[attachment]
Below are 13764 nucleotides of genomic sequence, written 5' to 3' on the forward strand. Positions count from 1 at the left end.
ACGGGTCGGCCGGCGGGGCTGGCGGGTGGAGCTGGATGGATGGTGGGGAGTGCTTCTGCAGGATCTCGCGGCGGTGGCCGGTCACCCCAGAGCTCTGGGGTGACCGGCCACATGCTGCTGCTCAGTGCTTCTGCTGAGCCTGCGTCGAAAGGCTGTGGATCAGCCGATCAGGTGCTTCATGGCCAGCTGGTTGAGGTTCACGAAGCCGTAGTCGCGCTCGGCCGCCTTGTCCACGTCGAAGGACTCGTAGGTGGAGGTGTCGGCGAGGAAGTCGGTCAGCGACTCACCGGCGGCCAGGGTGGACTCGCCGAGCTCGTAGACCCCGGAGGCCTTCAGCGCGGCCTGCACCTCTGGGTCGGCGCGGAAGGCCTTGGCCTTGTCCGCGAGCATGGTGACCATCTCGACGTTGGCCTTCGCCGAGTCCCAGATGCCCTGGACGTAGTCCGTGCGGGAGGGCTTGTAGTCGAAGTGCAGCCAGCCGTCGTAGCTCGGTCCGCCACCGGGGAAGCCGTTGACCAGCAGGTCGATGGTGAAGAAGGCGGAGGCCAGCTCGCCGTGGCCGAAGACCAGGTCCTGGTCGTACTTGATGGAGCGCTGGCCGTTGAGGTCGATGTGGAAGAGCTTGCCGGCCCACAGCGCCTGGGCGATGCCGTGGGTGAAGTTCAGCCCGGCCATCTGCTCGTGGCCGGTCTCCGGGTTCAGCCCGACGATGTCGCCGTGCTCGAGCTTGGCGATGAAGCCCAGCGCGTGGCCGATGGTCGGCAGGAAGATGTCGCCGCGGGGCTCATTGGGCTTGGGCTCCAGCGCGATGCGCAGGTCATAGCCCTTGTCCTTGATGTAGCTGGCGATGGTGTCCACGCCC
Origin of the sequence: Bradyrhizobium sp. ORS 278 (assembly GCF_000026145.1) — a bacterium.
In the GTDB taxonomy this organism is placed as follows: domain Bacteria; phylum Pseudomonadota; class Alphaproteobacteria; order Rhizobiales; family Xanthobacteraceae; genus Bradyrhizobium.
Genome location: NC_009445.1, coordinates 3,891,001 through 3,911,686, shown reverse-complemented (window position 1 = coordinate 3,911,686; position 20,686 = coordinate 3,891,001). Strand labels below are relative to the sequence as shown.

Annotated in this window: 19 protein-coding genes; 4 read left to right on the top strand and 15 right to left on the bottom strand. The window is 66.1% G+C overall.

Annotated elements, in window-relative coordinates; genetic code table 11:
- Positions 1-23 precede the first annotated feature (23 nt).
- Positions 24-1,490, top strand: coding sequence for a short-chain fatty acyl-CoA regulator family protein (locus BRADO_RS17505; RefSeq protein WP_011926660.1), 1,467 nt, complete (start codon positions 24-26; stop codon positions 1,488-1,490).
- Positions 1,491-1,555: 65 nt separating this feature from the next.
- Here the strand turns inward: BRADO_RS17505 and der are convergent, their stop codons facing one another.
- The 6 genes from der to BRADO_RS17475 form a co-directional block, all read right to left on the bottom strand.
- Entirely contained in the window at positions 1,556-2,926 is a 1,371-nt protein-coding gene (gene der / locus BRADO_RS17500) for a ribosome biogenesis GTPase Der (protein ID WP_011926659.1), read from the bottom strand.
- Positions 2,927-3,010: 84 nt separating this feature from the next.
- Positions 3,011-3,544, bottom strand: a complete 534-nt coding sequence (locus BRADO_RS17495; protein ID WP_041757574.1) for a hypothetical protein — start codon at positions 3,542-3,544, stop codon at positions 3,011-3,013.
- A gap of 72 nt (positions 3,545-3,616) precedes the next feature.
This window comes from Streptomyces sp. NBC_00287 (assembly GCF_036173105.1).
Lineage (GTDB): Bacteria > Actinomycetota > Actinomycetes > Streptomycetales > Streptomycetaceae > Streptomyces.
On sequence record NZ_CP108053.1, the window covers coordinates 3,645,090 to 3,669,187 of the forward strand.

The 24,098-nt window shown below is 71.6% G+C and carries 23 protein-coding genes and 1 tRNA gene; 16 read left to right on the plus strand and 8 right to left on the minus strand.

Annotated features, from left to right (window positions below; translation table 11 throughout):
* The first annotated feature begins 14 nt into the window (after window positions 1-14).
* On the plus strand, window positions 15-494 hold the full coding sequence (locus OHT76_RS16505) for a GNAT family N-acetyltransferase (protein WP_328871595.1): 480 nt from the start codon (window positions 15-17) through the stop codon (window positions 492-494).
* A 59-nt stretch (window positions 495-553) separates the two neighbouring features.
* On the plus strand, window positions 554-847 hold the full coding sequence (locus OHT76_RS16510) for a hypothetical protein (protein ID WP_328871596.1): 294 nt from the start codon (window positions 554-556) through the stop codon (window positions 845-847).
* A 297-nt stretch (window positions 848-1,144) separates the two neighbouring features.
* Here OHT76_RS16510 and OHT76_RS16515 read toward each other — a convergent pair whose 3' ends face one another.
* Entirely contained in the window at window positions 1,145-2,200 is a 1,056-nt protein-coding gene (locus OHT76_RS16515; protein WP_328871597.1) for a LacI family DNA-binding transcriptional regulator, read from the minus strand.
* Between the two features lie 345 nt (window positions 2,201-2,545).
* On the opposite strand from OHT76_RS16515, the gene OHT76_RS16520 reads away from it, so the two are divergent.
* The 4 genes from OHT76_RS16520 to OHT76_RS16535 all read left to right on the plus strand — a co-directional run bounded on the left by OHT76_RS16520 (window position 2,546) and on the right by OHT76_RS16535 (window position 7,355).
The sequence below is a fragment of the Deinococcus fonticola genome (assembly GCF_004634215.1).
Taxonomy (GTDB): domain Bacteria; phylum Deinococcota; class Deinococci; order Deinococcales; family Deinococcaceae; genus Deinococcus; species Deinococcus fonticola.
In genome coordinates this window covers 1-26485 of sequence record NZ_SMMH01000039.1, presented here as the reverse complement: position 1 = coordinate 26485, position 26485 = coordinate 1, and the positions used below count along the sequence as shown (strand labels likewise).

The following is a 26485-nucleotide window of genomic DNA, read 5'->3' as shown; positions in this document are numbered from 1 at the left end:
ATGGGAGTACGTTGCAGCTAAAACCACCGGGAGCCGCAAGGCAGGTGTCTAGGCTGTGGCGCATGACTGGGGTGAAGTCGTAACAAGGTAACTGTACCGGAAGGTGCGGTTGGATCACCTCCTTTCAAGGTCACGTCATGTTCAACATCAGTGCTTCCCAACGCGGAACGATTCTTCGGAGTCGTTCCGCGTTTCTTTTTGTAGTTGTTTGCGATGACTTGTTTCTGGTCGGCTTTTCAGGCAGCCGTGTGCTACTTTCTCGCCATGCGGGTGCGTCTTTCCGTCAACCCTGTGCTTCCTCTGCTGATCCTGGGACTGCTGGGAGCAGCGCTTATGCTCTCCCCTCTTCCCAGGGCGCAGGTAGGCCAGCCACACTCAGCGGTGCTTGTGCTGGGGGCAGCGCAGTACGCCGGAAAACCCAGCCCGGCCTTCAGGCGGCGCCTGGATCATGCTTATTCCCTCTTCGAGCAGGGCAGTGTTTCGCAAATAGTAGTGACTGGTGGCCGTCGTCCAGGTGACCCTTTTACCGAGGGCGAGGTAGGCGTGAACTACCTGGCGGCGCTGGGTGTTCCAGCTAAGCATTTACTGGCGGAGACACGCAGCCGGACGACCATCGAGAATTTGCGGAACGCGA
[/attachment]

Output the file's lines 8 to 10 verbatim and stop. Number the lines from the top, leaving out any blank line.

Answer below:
- Positions 1-23 precede the first annotated feature (23 nt).
- Positions 24-1,490, top strand: coding sequence for a short-chain fatty acyl-CoA regulator family protein (locus BRADO_RS17505; RefSeq protein WP_011926660.1), 1,467 nt, complete (start codon positions 24-26; stop codon positions 1,488-1,490).
- Positions 1,491-1,555: 65 nt separating this feature from the next.